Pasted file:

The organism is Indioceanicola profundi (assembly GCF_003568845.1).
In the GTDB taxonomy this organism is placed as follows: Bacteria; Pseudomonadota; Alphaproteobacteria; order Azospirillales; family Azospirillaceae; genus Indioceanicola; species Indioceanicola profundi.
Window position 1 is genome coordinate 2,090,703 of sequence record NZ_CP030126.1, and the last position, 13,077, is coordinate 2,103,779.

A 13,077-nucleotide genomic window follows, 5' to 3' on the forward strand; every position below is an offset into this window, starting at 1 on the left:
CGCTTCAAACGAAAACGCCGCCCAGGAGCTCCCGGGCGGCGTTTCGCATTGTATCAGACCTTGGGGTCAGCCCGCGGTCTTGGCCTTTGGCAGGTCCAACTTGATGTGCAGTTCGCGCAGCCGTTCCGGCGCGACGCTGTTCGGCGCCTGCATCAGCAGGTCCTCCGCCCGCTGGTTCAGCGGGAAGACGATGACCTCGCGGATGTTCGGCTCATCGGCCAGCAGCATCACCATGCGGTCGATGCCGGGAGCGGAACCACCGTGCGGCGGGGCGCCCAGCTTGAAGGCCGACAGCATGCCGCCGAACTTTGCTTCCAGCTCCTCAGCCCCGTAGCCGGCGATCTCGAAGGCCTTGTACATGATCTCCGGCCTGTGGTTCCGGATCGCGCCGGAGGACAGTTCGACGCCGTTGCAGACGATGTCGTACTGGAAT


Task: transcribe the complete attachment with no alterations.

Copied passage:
The organism is Indioceanicola profundi (assembly GCF_003568845.1).
In the GTDB taxonomy this organism is placed as follows: Bacteria; Pseudomonadota; Alphaproteobacteria; order Azospirillales; family Azospirillaceae; genus Indioceanicola; species Indioceanicola profundi.
Window position 1 is genome coordinate 2,090,703 of sequence record NZ_CP030126.1, and the last position, 13,077, is coordinate 2,103,779.

A 13,077-nucleotide genomic window follows, 5' to 3' on the forward strand; every position below is an offset into this window, starting at 1 on the left:
CGCTTCAAACGAAAACGCCGCCCAGGAGCTCCCGGGCGGCGTTTCGCATTGTATCAGACCTTGGGGTCAGCCCGCGGTCTTGGCCTTTGGCAGGTCCAACTTGATGTGCAGTTCGCGCAGCCGTTCCGGCGCGACGCTGTTCGGCGCCTGCATCAGCAGGTCCTCCGCCCGCTGGTTCAGCGGGAAGACGATGACCTCGCGGATGTTCGGCTCATCGGCCAGCAGCATCACCATGCGGTCGATGCCGGGAGCGGAACCACCGTGCGGCGGGGCGCCCAGCTTGAAGGCCGACAGCATGCCGCCGAACTTTGCTTCCAGCTCCTCAGCCCCGTAGCCGGCGATCTCGAAGGCCTTGTACATGATCTCCGGCCTGTGGTTCCGGATCGCGCCGGAGGACAGTTCGACGCCGTTGCAGACGATGTCGTACTGGAAT